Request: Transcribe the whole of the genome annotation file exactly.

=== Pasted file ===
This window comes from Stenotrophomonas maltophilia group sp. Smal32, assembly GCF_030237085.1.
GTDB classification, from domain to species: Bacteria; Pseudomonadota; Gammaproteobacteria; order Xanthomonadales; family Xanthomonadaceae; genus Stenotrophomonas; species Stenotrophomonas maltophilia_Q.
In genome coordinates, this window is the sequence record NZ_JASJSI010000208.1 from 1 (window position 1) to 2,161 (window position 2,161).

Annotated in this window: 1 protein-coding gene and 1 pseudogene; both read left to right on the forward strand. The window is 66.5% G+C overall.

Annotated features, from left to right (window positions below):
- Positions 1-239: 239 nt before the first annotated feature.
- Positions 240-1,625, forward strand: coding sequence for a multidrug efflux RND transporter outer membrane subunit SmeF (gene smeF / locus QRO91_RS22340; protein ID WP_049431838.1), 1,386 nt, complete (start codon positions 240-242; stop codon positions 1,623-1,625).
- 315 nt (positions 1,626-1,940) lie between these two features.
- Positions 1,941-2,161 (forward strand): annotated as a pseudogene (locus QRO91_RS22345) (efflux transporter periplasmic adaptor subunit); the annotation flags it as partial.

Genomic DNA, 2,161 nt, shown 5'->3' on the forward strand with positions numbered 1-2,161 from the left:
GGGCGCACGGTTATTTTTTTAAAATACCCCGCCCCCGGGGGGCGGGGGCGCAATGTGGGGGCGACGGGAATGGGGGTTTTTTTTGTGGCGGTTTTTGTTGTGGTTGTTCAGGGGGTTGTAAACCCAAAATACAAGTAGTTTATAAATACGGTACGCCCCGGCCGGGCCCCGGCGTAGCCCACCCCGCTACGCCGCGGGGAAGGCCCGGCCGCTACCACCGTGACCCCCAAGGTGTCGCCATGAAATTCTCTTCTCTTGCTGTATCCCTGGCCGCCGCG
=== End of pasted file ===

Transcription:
This window comes from Stenotrophomonas maltophilia group sp. Smal32, assembly GCF_030237085.1.
GTDB classification, from domain to species: Bacteria; Pseudomonadota; Gammaproteobacteria; order Xanthomonadales; family Xanthomonadaceae; genus Stenotrophomonas; species Stenotrophomonas maltophilia_Q.
In genome coordinates, this window is the sequence record NZ_JASJSI010000208.1 from 1 (window position 1) to 2,161 (window position 2,161).

Annotated in this window: 1 protein-coding gene and 1 pseudogene; both read left to right on the forward strand. The window is 66.5% G+C overall.

Annotated features, from left to right (window positions below):
- Positions 1-239: 239 nt before the first annotated feature.
- Positions 240-1,625, forward strand: coding sequence for a multidrug efflux RND transporter outer membrane subunit SmeF (gene smeF / locus QRO91_RS22340; protein ID WP_049431838.1), 1,386 nt, complete (start codon positions 240-242; stop codon positions 1,623-1,625).
- 315 nt (positions 1,626-1,940) lie between these two features.
- Positions 1,941-2,161 (forward strand): annotated as a pseudogene (locus QRO91_RS22345) (efflux transporter periplasmic adaptor subunit); the annotation flags it as partial.

Genomic DNA, 2,161 nt, shown 5'->3' on the forward strand with positions numbered 1-2,161 from the left:
GGGCGCACGGTTATTTTTTTAAAATACCCCGCCCCCGGGGGGCGGGGGCGCAATGTGGGGGCGACGGGAATGGGGGTTTTTTTTGTGGCGGTTTTTGTTGTGGTTGTTCAGGGGGTTGTAAACCCAAAATACAAGTAGTTTATAAATACGGTACGCCCCGGCCGGGCCCCGGCGTAGCCCACCCCGCTACGCCGCGGGGAAGGCCCGGCCGCTACCACCGTGACCCCCAAGGTGTCGCCATGAAATTCTCTTCTCTTGCTGTATCCCTGGCCGCCGCG